The federal government has no equal in imposing intrusive, burdensome and annoying laws. State governments are usually more accommodating, because they’re closer to the governed, and the federal government has usurped so much of the authority over everything.
But the best government may not necessarily be the government closest at hand. Sometimes a little authority can swell the softest head.
A Google search of “homeowners association nightmare” yields more than 30,000 results, suggesting that many of the 60 million Americans living in communities that share common interests and common property are not always happy about it.
Living under the rules of an association to ensure the neighborhood is maintained to high standards, with contented and cooperative neighbors, can be pleasant indeed. But when someone gets to decide what’s acceptable and what’s not in such a community, common sense is often the first to flee.
In Lafayette, La., an association penalized a family last month for putting out a “welcome home” sign for a sailor returning from a long deployment overseas.
The sign was within size restrictions, but the homeowners board decided the family had kept it up “too long.” In Katy, Texas, a family battled its association over a small wooden cross it added to a fake shutter “to make it look nicer.” The association called it a “religious item” and banned it.
One of the most absurd flights of common sense wracked the Olde Belhaven community in Fairfax County, Va., in 2008, when a couple put up an Obama for President sign that was four inches too tall.
One thing led to another, and before the dispute was over more than $400,000 was spent on lawyers. The community was forced into bankruptcy.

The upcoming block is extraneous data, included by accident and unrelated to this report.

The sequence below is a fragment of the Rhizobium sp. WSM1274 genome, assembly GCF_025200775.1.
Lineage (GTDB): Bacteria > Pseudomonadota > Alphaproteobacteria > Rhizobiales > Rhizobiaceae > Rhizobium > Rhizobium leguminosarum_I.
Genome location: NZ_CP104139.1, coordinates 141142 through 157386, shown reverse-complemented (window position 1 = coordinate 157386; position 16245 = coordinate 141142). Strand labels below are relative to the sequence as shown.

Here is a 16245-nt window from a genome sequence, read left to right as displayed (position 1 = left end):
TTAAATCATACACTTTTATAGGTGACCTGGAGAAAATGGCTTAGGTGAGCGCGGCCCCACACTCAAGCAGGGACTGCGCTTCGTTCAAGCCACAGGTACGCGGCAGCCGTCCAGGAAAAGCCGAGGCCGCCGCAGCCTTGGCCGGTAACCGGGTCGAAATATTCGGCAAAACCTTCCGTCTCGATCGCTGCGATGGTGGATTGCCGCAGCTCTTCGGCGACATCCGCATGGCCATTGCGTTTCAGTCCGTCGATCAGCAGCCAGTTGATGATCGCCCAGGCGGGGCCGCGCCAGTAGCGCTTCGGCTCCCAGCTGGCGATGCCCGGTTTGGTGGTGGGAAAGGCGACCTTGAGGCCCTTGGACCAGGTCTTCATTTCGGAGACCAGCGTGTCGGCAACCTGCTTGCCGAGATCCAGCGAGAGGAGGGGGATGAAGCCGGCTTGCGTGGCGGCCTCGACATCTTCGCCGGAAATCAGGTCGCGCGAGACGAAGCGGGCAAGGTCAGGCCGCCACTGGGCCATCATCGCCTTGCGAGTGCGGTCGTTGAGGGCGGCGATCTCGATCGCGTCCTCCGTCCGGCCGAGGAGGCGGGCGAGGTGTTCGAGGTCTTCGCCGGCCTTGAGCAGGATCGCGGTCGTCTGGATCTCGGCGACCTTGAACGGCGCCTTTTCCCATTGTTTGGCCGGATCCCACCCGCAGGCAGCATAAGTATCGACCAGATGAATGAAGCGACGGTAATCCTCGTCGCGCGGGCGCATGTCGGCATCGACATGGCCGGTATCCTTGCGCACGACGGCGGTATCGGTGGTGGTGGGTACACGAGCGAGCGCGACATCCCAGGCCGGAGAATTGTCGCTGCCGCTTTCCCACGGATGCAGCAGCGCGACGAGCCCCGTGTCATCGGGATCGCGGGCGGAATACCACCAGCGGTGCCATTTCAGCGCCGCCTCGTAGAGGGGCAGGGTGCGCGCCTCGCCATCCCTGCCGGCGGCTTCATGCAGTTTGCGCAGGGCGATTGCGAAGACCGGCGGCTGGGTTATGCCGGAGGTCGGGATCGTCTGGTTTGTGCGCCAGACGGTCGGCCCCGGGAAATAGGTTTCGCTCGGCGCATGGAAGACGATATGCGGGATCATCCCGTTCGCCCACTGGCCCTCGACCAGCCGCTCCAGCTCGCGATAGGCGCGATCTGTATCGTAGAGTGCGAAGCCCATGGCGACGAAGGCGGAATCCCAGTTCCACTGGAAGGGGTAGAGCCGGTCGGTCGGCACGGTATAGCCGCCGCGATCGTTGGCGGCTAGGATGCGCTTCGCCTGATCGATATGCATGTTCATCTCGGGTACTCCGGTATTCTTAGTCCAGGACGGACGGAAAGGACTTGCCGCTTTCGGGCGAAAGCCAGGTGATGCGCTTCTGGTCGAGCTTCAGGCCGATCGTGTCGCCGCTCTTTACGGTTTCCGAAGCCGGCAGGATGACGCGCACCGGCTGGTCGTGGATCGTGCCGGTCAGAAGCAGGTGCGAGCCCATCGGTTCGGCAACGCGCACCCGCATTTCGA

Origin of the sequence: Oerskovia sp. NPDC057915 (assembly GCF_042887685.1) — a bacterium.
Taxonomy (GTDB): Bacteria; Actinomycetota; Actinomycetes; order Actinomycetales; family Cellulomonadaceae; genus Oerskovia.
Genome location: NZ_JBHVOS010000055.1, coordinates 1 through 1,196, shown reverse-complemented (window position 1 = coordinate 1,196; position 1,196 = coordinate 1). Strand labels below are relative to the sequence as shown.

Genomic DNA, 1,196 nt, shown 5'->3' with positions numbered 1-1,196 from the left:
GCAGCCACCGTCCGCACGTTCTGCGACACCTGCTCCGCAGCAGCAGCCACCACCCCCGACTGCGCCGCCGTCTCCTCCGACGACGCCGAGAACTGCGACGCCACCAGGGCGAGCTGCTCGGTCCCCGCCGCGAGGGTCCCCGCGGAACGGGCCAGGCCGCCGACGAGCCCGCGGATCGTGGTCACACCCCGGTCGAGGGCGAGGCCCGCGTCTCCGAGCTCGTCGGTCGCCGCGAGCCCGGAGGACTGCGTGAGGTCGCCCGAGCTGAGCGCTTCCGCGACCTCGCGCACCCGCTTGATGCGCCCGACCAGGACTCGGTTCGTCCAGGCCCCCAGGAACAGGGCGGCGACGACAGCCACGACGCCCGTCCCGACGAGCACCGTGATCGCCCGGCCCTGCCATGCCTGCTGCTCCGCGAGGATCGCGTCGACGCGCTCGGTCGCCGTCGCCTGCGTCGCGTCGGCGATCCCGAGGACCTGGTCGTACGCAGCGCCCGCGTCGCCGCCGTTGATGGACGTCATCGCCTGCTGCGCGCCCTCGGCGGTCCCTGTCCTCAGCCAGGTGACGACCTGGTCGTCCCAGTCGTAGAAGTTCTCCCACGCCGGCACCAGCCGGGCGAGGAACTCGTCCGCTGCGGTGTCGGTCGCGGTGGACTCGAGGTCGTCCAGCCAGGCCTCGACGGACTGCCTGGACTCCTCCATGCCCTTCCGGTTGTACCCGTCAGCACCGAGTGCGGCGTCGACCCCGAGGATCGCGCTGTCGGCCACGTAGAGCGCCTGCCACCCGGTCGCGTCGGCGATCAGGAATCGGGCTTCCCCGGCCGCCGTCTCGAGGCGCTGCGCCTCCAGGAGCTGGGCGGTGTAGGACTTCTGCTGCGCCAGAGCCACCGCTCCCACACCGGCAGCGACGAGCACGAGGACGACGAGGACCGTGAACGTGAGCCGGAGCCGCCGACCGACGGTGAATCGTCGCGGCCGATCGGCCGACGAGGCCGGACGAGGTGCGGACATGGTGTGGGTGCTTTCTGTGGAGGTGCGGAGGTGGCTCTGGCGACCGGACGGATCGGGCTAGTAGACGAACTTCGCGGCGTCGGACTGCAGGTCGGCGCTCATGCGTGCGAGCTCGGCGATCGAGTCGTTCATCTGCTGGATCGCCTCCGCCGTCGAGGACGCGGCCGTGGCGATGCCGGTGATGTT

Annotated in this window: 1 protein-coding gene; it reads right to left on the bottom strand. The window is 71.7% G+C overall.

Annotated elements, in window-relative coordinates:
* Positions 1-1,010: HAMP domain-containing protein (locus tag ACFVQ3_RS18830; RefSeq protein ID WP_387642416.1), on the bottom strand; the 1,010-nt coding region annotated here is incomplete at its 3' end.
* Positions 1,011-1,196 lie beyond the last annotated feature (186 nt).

When these feuds break out, the association usually has the advantage. It can impose steep fines, and if the homeowner won’t pay on principle, his house can be seized.
The original version of the legislation by the Virginia House of Delegates allowed associations to impose such fines even if they were not agreed to in the founding documents of the community. The legislation authorized the association to cut off Internet access and even electricity until the fines are paid.
A coalition of Tea Party Republicans and liberal Democrats worked to water down the most offensive parts of the bill — a rare bipartisan victory for common sense — but they could have used more water, because the legislation still makes it easier for communities to file lawsuits against residents.
The General Assembly and Gov. Terry McAuliffe have an opportunity to do more, to revise state law to limit the authority of associations and make it easier for residents to challenge boards before a feud gets out of hand.